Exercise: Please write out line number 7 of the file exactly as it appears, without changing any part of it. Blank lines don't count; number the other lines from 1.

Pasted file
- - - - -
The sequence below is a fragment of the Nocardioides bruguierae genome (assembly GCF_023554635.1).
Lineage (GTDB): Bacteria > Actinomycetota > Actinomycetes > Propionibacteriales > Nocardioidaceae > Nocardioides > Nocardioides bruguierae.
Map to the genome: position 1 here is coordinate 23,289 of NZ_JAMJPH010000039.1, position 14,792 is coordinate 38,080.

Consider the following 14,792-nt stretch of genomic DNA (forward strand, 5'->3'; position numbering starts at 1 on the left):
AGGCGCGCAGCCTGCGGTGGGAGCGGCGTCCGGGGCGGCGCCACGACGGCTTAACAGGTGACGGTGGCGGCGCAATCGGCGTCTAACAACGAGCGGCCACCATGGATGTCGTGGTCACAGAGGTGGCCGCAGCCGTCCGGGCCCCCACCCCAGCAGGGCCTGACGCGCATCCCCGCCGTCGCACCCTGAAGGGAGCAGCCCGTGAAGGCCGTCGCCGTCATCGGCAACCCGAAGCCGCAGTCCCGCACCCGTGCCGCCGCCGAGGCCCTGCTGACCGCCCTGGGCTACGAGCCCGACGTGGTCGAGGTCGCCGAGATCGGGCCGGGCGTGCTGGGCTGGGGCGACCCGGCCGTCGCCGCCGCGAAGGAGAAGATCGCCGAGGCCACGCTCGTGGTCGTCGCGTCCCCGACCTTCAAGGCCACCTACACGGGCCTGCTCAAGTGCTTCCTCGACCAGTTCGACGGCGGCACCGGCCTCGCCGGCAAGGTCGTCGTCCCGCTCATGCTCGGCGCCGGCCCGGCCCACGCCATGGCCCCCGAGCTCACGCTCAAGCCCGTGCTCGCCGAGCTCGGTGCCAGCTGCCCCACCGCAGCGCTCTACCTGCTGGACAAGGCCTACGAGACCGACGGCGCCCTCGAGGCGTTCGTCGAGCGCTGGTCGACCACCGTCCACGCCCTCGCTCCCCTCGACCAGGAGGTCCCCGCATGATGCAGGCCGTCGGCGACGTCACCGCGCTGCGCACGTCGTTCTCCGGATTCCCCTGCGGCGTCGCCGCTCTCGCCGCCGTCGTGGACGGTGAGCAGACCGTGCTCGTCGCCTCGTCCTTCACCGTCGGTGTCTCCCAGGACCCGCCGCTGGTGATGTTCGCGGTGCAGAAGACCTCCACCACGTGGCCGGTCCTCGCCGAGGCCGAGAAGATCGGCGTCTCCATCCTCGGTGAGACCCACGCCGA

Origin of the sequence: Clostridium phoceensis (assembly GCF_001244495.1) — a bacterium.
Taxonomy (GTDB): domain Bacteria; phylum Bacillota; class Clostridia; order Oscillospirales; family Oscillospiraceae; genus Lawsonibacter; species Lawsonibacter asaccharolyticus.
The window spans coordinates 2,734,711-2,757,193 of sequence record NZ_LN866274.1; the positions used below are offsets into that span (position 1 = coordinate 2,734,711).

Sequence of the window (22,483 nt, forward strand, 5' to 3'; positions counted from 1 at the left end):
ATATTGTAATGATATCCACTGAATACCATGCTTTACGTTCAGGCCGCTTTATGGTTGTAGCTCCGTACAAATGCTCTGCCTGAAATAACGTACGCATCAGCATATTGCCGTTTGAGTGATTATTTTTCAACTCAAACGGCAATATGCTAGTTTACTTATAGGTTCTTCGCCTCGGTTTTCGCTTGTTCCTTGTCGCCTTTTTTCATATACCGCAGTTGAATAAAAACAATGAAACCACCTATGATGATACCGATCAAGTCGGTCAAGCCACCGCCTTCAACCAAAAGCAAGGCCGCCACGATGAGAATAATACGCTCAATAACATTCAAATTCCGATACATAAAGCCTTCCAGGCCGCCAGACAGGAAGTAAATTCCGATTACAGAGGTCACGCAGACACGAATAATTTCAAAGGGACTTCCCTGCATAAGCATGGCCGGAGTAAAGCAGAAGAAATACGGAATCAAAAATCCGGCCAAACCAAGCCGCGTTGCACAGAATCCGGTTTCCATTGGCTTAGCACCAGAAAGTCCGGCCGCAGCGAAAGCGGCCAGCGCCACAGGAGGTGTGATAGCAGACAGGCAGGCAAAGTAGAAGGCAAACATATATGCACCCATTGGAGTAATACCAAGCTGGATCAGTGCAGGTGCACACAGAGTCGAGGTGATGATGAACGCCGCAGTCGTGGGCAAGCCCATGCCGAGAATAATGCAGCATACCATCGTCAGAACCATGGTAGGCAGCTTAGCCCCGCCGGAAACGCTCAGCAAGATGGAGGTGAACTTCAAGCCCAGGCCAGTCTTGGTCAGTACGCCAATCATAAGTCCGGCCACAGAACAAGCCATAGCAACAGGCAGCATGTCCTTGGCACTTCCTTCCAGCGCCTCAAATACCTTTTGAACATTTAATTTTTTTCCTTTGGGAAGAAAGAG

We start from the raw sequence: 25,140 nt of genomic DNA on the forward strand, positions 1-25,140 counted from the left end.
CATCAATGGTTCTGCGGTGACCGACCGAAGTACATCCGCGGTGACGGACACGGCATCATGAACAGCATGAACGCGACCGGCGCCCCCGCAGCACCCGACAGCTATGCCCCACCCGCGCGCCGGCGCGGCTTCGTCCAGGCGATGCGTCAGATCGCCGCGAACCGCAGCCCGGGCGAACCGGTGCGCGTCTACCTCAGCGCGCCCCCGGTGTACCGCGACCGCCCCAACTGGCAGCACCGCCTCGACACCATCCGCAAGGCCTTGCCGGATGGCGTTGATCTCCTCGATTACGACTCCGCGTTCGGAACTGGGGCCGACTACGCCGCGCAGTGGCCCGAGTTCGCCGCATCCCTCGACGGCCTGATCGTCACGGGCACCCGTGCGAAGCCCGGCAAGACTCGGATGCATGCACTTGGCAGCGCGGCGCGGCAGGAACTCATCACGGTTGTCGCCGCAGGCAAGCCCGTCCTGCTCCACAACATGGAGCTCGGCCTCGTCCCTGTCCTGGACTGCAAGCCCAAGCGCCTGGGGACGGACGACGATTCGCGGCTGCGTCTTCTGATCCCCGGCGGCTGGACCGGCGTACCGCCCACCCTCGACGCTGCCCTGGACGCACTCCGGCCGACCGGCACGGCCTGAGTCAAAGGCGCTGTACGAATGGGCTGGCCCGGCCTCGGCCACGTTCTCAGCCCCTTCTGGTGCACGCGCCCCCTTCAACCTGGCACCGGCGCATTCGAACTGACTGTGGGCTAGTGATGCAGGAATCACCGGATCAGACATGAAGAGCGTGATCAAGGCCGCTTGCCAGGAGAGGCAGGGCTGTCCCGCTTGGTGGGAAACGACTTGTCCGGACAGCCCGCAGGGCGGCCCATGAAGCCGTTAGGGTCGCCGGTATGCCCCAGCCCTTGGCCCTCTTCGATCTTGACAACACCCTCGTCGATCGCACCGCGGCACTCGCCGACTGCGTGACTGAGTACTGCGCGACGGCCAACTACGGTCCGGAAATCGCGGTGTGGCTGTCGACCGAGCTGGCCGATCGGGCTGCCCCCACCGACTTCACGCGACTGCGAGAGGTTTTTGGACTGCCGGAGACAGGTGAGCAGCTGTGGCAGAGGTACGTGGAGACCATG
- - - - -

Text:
Taxonomy (GTDB): domain Bacteria; phylum Bacillota; class Clostridia; order Oscillospirales; family Oscillospiraceae; genus Lawsonibacter; species Lawsonibacter asaccharolyticus.